Are you interested in becoming a Student Content Creator for the Student Channel? All current students are welcome to join, simply fill out this form to request further information. 

AUSA Forums & Societies 

Black, Asian and Minority Ethnic Student Forum

Support for Disabled Students

Disability Support Services

The Disability Service provides advice, information and practical study-related support to prospective and current students who have sensory and physical impairments, mental health conditions, long-term health conditions, Attention Deficit Hyperactivity Disorder (ADHD)/Attention Deficit Disorder (ADD), Dyslexia and other specific learning differences (SpLD) and students who have an Autism Spectrum Condition (ASC). They are available to assist undergraduate, postgraduate, full time, part time and online distance learners.

The Assistive Technology Service supports students and staff with a disability, specific learning difference, mental health or any other medical issue through the use of technology. We help people find the right tools to develop complimentary strategies in order to become confident in their studies, research or role and to develop lifelong skills that enable them to achieve their potential in their time here at the university, and in their future endeavours.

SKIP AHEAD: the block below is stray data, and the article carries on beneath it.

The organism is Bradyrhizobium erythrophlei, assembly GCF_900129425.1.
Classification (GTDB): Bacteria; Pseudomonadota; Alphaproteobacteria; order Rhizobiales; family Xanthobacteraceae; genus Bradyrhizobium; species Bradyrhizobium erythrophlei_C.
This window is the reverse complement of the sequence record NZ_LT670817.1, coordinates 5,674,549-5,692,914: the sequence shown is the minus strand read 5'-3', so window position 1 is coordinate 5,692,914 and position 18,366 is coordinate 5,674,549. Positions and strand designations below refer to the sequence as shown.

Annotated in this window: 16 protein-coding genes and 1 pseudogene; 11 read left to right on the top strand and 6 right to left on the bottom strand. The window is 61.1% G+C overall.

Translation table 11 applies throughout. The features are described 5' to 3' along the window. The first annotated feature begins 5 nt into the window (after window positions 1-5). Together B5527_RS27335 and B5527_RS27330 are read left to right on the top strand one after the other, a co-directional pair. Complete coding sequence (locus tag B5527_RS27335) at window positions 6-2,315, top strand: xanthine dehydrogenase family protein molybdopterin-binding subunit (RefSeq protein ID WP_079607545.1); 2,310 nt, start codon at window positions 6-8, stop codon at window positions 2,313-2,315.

Student Channel 

Hear from current students, alumni and staff through blogs, vlogs and podcasts on the Student Channel. Below are some examples of blogs that have recently been published.

How to Respond when a Friend come to You with a Mental Health Problem

Covid-19 and Losing my Mind

Are you interested in becoming a Student Content Creator for the Student Channel? All current students are welcome to join, simply fill out this form to request further information.